Quote Originally Posted by lee
My take is that Clay probably has the proper perspective on this "fine art" thing.

Clay describes art that has psychological or cultural permanence. In other words it stands the test of time -- like Shakespeare or Bach. Some art can be so tied to its period or culture that it losses its value over time or distance, but during its time or within its culture it can be as important as or more so than that which has survived the ages. In some of my art history classes these two types of art were referred to as temporary or cultural, for those works that lacked permanence and physiological, for the work that survived. One is not necessarily better than the other. An example of a 'great' artist who may not last the test of time is Warhol. The same may be found to be true of the entire Pop Art movement. Meanwhile, the preceding movement, Abstract Impressionism, has never been well received by the general public, but stands a far better chance of surviving for generations to come.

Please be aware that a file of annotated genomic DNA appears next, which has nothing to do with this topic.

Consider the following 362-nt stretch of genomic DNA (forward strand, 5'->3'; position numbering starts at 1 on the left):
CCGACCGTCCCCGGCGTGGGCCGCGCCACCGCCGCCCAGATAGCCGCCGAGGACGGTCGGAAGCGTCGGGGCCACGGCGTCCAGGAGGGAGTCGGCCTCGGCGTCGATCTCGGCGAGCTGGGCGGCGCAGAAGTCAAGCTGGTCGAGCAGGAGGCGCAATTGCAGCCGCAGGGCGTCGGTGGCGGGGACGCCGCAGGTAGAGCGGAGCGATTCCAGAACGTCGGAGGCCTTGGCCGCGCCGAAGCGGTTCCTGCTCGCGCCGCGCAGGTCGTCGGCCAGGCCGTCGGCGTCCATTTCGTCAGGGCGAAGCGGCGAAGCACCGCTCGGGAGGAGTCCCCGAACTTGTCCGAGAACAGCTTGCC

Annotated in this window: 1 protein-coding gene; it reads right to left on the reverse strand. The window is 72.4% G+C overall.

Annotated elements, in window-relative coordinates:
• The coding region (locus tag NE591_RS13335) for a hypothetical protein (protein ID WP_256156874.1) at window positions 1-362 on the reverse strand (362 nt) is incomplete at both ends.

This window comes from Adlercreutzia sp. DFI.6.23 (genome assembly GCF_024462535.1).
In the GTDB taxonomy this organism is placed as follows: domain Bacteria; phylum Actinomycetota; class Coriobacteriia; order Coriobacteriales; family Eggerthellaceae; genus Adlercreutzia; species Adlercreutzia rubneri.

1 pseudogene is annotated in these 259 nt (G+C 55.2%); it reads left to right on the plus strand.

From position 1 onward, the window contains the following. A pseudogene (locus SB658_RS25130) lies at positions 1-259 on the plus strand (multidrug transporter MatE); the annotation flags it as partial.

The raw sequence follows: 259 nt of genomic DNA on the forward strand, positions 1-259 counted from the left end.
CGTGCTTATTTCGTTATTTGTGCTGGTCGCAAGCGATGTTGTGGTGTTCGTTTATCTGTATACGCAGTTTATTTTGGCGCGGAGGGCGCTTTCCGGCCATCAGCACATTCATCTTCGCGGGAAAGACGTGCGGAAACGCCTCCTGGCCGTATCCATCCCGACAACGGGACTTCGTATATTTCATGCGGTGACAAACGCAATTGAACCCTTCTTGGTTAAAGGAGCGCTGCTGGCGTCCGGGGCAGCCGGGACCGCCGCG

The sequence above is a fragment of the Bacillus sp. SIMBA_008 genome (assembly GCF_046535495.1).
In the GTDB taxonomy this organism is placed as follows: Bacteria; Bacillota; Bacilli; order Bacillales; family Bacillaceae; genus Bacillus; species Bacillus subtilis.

I would be inclined to discount the term fine art and simply refer to art as art, just as i would not discount work that does not survive the ages.